Chinese crew members aboard the Cosco Busan container ship when it hit the Bay Bridge in November will continue to be held in the United States as witnesses, a federal judge ruled Wednesday.
The six men, none of whom have been charged with any crimes, are at the center of a legal battle about the crash, which caused an oil spill that killed wildlife and fouled beaches.
Wednesday’s court proceedings were to hear a “motion for release” brought by some of the crew members’ attorneys, who also asked “in the alternative, to compel scheduling” of depositions in the case.
The U.S. Department of Justice has charged the crew members’ employer, ship operator Fleet Management Ltd., with misdemeanor and felony charges in the accident.
The crew was inadequately trained and they made errors that caused the Nov. 7 crash, the department has alleged.
The department is also suing the Hong Kong-based shipping company in the spill.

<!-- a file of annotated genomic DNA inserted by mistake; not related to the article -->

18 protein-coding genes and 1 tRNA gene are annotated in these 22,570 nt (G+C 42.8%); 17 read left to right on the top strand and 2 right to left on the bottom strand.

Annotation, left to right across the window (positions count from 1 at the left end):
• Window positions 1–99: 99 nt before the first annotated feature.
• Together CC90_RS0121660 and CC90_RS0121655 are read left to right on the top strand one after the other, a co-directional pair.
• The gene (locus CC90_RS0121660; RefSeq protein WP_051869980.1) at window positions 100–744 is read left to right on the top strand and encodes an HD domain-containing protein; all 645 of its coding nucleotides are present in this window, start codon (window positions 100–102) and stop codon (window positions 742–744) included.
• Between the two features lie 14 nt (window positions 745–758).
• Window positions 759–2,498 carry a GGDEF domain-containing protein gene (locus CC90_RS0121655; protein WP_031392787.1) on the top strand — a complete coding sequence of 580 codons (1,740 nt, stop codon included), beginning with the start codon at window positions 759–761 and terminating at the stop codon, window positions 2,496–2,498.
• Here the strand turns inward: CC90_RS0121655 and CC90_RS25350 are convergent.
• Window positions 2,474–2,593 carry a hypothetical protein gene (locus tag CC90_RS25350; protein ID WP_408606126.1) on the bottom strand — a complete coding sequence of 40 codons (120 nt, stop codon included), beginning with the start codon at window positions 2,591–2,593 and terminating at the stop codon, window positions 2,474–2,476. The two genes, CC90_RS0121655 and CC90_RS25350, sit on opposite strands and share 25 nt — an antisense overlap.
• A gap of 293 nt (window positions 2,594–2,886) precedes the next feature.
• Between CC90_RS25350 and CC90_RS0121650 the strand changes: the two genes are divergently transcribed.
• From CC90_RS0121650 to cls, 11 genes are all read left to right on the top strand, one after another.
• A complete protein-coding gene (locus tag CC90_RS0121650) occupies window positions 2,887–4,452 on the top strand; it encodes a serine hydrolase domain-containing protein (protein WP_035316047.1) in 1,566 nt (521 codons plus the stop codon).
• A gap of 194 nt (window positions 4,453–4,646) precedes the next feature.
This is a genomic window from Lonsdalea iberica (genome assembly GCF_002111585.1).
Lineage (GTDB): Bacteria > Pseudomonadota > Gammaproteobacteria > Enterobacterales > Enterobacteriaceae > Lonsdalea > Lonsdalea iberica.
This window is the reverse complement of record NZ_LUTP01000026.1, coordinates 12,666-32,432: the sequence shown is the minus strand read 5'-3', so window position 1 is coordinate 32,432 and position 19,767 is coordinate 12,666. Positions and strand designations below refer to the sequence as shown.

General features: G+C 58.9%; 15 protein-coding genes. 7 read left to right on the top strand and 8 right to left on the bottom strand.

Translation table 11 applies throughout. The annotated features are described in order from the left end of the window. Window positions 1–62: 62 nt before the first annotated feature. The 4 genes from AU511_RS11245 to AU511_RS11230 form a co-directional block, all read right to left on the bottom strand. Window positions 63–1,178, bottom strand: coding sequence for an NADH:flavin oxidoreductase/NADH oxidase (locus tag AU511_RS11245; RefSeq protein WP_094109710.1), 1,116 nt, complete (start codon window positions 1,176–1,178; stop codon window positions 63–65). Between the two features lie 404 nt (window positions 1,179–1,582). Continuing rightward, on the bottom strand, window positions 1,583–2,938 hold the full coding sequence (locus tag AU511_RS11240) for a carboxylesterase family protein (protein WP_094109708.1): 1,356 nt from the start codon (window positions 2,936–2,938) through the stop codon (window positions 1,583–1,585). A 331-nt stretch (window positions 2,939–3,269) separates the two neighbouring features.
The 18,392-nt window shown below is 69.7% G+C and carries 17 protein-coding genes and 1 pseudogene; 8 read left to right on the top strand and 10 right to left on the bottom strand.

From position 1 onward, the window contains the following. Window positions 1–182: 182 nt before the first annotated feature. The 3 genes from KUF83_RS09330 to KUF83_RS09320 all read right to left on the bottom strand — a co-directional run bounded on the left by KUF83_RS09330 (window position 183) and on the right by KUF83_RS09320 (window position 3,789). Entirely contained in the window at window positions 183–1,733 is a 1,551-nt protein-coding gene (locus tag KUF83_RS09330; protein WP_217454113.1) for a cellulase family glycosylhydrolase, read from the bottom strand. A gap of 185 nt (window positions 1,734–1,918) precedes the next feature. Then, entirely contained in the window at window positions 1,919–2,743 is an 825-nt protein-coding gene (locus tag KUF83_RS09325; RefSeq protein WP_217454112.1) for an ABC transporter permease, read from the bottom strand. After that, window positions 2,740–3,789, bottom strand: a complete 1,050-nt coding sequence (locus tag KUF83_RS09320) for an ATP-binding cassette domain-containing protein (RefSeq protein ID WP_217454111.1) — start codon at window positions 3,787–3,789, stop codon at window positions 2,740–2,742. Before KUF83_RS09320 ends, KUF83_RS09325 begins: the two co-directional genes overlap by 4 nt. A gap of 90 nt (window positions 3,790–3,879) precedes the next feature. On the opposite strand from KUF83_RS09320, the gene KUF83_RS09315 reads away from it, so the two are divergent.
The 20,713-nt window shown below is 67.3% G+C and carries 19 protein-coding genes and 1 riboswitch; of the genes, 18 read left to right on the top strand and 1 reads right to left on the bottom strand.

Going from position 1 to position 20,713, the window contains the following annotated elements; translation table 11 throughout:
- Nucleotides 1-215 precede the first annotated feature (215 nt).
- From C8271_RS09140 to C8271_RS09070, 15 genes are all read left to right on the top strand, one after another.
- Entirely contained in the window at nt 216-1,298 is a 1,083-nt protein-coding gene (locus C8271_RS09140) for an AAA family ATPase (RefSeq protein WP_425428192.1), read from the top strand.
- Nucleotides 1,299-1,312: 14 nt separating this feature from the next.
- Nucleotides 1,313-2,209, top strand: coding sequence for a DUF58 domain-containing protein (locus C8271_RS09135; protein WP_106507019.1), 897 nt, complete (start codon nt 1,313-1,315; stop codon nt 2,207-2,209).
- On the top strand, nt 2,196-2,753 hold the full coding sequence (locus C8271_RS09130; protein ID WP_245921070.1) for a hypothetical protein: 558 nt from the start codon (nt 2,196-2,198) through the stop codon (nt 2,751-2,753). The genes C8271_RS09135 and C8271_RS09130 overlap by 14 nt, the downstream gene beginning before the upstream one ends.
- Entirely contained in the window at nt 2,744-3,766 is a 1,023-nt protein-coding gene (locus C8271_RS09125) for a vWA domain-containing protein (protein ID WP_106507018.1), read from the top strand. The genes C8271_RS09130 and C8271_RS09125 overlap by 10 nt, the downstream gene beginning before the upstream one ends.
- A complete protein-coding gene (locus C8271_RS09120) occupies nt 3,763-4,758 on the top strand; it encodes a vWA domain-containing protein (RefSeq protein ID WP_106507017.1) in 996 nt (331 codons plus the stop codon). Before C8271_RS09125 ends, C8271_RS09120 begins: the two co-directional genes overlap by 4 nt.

The crew members are being held in Northern California on material-witness warrants. They have surrendered their passports, paid bonds and live in a hotel. International arrest warrants could be issued if they leave the country.
Magistrate Judge Joseph Spero ruled Wednesday that the depositions of two low-ranking crew members must begin in October. He said depositions of four other senior seamen must begin by Nov. 17 — 376 days after the crash.
The depositions will be used as evidence during a trial of Fleet Management and Petaluma pilot Capt. John Cota, which is scheduled to begin after Nov. 17.
Attorneys for the United States and Fleet Management unsuccessfully asked for later deposition dates to give them more time to prepare and conduct research.
Attorneys for the crew members said their clients’ constitutional rights are being violated because they are being detained without charge.
Spero said the men are “certainly stuck” in the United States, but he said they aren’t “detained” since they aren’t incarcerated.